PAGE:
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The parametric equations of a curve are $$\begin{cases}x(t)=e^{-t}\cos t\\y(t)=e^{-t}\sin t\end{cases}$$

Show that $$\frac{dy}{dx}= \tan\left(t-\frac{\pi}{4}\right)$$

I did the differentiation correct which is

$$\frac{\sin t-\cos t}{\cos t+\sin t}$$

but I don't know how can I reach the final answer? how can this be changed to $\tan\left(t-\dfrac{\pi}{4}\right)$

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    $\begingroup$ Do you know the identity for $\tan(A-B)$? Try that on $\tan(t-\pi/4)$ and simplify it to the other expression. $\endgroup$ – Rory Daulton Apr 7 '15 at 23:37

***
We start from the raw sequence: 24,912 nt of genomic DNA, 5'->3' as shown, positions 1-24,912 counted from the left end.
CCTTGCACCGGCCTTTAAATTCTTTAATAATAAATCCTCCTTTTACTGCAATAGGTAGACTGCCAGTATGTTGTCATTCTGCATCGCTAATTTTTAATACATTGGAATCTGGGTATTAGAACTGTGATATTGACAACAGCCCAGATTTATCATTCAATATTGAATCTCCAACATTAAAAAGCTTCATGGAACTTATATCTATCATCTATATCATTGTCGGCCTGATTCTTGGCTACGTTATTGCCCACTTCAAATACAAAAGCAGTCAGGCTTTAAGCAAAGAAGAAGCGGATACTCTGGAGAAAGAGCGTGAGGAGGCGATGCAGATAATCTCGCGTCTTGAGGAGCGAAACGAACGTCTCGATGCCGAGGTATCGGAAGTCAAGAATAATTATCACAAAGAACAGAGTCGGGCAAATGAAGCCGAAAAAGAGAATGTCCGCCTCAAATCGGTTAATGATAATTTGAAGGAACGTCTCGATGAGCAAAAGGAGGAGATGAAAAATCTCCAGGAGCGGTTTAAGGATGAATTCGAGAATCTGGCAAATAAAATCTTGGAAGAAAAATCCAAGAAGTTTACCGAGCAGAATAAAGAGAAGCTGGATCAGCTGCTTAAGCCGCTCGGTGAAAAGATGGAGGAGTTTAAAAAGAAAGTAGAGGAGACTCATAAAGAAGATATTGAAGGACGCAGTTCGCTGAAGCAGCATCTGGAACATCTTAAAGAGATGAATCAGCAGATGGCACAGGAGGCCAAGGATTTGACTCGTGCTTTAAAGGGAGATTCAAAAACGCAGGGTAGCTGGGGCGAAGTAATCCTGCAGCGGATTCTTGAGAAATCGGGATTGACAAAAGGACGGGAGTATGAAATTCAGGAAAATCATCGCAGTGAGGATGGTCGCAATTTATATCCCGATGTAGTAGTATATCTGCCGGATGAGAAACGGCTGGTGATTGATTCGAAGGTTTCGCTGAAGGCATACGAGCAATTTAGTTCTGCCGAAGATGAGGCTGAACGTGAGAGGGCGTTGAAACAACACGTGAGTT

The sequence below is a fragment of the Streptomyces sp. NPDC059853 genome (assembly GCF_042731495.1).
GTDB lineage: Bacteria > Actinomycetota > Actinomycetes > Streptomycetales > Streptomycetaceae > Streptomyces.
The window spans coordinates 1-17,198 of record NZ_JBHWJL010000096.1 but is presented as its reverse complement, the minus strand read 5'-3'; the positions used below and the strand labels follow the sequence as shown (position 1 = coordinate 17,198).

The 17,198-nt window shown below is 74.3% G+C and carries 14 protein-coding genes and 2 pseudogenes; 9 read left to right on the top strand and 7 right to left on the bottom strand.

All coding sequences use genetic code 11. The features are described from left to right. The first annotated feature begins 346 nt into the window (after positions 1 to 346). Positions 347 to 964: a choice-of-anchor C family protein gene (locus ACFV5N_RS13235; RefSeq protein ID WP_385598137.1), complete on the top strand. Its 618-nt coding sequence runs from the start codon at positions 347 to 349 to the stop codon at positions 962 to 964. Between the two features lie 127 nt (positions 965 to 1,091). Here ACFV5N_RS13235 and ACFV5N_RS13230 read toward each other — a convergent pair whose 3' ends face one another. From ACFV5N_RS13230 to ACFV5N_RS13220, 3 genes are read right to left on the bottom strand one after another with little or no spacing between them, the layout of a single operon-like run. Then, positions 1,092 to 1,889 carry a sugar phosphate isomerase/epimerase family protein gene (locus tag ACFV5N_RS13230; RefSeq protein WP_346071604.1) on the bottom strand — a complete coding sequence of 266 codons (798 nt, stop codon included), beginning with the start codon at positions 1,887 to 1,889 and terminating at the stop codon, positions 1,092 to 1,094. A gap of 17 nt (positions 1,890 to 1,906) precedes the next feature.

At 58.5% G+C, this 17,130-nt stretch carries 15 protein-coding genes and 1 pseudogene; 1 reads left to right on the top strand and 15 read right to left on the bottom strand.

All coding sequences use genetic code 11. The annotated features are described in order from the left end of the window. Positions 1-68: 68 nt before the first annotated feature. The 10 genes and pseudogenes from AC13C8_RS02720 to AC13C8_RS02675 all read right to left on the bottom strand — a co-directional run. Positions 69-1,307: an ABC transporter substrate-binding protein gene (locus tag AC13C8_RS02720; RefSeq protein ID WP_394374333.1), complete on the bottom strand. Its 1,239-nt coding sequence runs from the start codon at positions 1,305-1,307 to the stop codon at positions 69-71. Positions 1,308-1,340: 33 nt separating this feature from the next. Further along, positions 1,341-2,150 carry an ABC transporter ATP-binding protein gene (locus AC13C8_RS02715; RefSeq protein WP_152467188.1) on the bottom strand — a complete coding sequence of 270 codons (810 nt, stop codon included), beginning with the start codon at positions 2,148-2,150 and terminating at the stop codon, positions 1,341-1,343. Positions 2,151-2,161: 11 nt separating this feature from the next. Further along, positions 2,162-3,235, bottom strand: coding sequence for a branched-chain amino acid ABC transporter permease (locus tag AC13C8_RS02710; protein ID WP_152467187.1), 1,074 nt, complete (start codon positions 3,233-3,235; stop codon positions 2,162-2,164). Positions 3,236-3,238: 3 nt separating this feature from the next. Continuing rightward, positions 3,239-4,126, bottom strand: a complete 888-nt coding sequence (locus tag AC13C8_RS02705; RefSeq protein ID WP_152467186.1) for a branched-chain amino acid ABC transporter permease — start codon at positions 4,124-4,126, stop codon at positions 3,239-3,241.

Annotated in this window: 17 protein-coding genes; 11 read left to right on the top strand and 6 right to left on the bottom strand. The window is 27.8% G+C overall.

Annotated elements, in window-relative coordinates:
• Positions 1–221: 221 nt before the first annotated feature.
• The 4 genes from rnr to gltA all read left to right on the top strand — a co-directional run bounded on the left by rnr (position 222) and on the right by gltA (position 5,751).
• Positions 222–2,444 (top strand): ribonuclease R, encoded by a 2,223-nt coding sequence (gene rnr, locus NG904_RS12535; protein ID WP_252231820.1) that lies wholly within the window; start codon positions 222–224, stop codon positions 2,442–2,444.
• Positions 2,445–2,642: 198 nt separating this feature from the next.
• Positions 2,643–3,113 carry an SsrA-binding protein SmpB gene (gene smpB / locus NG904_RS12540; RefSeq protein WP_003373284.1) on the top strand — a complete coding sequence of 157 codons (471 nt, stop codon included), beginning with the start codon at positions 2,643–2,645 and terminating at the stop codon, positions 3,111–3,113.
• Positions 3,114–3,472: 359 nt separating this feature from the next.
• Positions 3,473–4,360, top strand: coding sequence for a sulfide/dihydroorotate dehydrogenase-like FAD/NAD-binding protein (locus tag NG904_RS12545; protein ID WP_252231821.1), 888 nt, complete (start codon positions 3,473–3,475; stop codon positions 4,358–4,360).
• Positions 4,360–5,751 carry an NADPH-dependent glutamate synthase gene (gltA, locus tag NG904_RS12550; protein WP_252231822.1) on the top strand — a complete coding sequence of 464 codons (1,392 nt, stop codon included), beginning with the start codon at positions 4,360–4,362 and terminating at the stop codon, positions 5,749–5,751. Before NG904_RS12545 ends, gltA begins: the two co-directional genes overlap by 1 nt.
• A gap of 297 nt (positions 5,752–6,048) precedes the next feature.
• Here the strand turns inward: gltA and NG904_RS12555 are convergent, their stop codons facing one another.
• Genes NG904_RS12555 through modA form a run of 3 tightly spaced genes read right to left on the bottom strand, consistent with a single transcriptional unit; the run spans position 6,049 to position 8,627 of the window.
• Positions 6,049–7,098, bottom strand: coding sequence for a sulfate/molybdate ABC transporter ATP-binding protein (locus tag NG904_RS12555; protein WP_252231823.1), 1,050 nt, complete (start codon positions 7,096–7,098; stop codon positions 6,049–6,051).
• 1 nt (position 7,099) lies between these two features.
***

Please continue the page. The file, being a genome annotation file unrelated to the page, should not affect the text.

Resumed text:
• $\begingroup$ Recall the angle difference identities: $$\sin(x\pm y)=\sin x\cos y\pm \cos x\sin y\\ \cos(x\pm y)=\cos x\cos y\mp\sin x\sin y$$ $\endgroup$ – user170231 Apr 7 '15 at 23:38
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$$\frac{\sin t-\cos t}{\cos t+\sin t}=\frac{\sqrt 2(\sin t\,\cos \frac\pi 4-\sin\frac\pi 4\,\cos t)}{\sqrt 2(\cos t\,\cos \frac\pi 4+\sin t\,\sin\frac\pi 4)}=\frac{\sin(t-\frac\pi 4)}{\cos(t-\frac\pi 4)}.$$

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Use the formula $\tan(a-b)$:

$$\tan(a-b) = \frac{\tan(a) -\tan(b)}{1 + \tan(a)\tan(b)}$$

Substituting this in, we get:

$$\tan(t-\pi/4) = \frac{\tan(t) -\tan\left(\frac{\pi}{4}\right)}{1 + \tan(t)\tan\left(\frac{\pi}{4}\right)} = \frac{\tan(t) - 1}{1 + \tan(t)} =\frac{\cfrac{\sin(t) -\cos(t)}{\cos(t)}}{\cfrac{\sin(t) +\cos(t)}{\cos(t)}} = \frac{\sin(t) - \cos(t)}{\sin(t) + \cos(t)}$$

This equals that initial answer you arrived at when differentiating the parametric equation.

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